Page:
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Local gov'ts struggling to verify child abuse info in 48 hours


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There need to be safe houses created.

A place to go with your child to escape abuse,

and figure out a plan of action.

Many spouses of abusers are between a rock and a hard place, with no where to turn.

In schools, there needs to be someone there to be a child advocate,

to make sure an abused child's voice is heard, and action is taken.

More education in dealing with stress.

The photo on the top of the page is so awful.

The clenched fist of that parent looks like he's at the end of his rope,

and hits his child instead of a boxing at a gym.

No more battered children!

0 ( +0 / -0 )

Its all fun and games until your kids get bruised playing, forget how exactly they got the bruises but clearly remember you scolding them that day, and then you have teachers and child welfare types scrutinizing your parenting and police whose job it is to "find" lawbreakers interviewing your very confused kid.

I don’t think this is a realistic situation. Bruises from falling down playing or kids hitting each other look very different from bruises left by an adult hitting a child because of the relative weight and force involved, and people who work with children can generally tell the difference. I’m not saying that it’s never happened, but it is unlikely.

0 ( +0 / -0 )

The 48 hour timeline is meant to intervene in the most severe cases where a child’s life is in immediate danger, such as the recent cases of very young children or babies being starved to death. Most cases will take longer to work out, but e.g. giving a starved child food is something that can be done immediately.

I have a child who was very underweight as a baby due to a digestive issue and the city did follow up with me a few times to see how she was doing. They offered services like a dietitian who helped us beyond the help we were already receiving from our pediatrician and I appreciated the help and support they offered. They did ask questions that made me think they were trying to establish whether it was an abuse situation but I don’t blame them for that; there are parents that do starve their children.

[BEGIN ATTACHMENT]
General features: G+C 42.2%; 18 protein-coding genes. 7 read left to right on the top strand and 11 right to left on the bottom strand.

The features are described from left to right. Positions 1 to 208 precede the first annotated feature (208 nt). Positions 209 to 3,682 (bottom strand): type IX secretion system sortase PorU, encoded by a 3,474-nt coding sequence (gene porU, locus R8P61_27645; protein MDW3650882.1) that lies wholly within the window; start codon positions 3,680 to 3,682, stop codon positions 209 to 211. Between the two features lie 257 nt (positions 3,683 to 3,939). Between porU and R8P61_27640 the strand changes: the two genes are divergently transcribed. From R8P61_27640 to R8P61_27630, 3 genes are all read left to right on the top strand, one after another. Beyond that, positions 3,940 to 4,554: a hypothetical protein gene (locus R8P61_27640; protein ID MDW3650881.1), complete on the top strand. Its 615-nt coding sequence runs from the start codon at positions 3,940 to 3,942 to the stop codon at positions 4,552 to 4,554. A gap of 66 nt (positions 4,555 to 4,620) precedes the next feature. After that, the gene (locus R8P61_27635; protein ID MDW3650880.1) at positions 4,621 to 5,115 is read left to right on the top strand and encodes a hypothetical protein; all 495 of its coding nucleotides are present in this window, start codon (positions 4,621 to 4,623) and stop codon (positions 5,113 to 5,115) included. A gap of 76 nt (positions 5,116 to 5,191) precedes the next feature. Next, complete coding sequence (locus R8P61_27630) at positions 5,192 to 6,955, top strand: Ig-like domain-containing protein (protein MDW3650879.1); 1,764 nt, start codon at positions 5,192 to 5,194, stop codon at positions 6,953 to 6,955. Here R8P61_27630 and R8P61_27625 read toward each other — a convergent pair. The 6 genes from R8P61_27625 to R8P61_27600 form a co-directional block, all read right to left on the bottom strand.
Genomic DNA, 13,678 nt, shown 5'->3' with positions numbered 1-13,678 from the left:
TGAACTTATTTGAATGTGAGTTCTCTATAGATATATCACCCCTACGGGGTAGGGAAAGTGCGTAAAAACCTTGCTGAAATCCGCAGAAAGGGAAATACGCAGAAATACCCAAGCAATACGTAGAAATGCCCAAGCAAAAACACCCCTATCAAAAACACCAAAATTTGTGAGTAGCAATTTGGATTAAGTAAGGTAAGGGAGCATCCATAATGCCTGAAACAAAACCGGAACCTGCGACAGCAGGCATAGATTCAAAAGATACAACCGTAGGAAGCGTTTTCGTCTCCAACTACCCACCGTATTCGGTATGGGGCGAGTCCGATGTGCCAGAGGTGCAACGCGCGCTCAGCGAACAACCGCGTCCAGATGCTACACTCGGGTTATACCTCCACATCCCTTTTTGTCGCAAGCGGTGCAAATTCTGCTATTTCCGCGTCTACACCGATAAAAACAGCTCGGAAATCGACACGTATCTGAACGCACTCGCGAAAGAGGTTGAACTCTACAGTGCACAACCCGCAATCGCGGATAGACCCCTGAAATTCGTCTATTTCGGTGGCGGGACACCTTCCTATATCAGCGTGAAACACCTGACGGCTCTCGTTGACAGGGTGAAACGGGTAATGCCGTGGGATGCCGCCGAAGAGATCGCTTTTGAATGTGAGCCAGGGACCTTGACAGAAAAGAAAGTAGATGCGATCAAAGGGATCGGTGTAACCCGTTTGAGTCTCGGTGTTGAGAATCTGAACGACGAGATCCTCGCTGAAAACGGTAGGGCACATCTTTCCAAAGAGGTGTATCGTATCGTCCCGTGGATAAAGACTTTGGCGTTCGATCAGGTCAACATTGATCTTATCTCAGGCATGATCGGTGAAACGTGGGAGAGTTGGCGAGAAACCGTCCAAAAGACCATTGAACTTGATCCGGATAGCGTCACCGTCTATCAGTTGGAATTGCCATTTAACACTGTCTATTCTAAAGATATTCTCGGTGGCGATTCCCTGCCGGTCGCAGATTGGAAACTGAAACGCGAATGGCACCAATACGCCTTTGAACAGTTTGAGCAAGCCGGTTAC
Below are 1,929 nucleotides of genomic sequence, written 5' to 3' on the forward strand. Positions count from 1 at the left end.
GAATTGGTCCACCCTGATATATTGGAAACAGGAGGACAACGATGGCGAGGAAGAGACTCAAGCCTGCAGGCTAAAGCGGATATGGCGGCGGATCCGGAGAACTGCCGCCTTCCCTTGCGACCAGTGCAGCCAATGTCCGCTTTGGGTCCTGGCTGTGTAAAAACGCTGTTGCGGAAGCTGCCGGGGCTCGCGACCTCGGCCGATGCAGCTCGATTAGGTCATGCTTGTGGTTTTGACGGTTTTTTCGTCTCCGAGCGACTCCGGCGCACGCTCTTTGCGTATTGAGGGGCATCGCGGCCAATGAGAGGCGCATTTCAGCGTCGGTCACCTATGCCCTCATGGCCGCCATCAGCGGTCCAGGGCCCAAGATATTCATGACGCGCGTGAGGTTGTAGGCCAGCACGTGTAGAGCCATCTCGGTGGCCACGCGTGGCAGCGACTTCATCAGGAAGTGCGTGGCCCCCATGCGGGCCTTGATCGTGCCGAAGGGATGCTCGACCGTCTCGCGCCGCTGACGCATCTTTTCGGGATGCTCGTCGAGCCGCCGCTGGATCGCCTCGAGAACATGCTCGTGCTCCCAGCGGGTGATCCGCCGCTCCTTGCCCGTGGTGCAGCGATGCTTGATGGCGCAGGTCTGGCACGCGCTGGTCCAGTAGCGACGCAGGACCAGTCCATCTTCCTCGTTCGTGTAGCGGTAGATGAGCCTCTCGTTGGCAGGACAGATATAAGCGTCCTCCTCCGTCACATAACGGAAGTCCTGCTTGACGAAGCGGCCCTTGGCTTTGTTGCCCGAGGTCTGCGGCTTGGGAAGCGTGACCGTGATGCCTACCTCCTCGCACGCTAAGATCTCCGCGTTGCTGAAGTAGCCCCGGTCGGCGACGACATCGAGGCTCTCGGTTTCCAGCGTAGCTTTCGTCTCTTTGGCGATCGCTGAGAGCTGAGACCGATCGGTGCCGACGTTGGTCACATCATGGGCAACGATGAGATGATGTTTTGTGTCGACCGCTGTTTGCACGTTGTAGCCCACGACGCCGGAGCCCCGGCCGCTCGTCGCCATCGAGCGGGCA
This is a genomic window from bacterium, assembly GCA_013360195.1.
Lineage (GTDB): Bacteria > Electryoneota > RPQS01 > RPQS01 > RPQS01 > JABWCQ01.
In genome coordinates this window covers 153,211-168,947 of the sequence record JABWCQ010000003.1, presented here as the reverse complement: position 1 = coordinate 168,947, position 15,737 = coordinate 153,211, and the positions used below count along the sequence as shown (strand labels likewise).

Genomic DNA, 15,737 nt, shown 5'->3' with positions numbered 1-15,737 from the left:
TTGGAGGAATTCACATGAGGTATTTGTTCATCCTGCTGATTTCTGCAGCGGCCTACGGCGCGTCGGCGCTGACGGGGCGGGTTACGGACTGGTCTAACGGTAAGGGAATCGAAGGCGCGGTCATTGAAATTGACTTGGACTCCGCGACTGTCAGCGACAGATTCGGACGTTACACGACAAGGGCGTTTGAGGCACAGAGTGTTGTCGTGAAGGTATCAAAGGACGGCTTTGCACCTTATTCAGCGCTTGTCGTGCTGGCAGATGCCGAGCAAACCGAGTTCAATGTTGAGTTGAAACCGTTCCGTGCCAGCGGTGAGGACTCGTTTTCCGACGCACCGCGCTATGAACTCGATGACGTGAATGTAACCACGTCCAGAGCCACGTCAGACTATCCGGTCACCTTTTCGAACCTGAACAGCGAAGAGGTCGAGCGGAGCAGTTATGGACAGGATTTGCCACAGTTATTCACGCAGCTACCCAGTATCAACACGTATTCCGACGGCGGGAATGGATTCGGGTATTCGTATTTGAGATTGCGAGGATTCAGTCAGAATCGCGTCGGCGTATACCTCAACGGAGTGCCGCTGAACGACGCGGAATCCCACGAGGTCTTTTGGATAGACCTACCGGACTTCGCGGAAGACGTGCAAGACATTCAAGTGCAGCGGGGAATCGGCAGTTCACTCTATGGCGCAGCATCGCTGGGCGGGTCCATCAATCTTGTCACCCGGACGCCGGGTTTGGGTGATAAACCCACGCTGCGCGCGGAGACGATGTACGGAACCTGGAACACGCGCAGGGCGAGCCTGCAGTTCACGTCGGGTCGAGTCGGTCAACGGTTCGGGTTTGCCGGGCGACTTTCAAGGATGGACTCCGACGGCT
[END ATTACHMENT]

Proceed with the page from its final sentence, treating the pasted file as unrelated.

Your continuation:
0 ( +0 / -0 )

expatToday wrote: "If the authorities can muster 170 cops at short notice to look for a bank robber, why can't they muster enough officers to determine whether kids' lives are in jeopardy?"

Any police officer can ride around trying to match a face in a picture with a suspect on the loose. Trying to figure out if child is being abused or not is a difficult thing to do short of moving into some family's house. Its not a man power issue. Its a matter of finding people intelligent enough and training them to do the job properly and everyone acting like its a simple "go see" issue is out of their minds.

-4 ( +1 / -5 )

Ask the help of police officers - there's a lot of them on desks

Use police officers who are trained to deal with child abuse cases (if none, then train some)

4 ( +4 / -0 )

@alwaysspeaking wisdom

Child abuse is a global problem. You seem to be saying it’s okay for one place as long as another place has more.

Also, since you love Japan so much, you also know there is a huge difference between facts and “reported.”

As for the 700,000 annually in the US. That was an estimate based on the amount of cases that were reported which was 634,000.

People are commenting about a Japanese news article on a Japanese news site. If you want to bash America or the west, they have plenty news sites with like minded people you can go harass.

Working in schools. I have seen students abused by teachers many times. Sometimes it’s the same student almost daily. Yet, never once have I seen an investigator and it is never reported. The higher number is cases simply mean that people in other countries are more willing to get involved.

I don’t want to compare either countries. At the end of the day, children need to be protected no matter where they are.

6 ( +6 / -0 )

This is so sad. Some people have no business bringing children into this world. Life is hard enough as it is for children. Throw bad parenting into the mix and you have a living hell.

3 ( +3 / -0 )

suggests that the facilities do not have enough human resources at their disposal

If you mean 'people' say it. Or staff/workers/employees.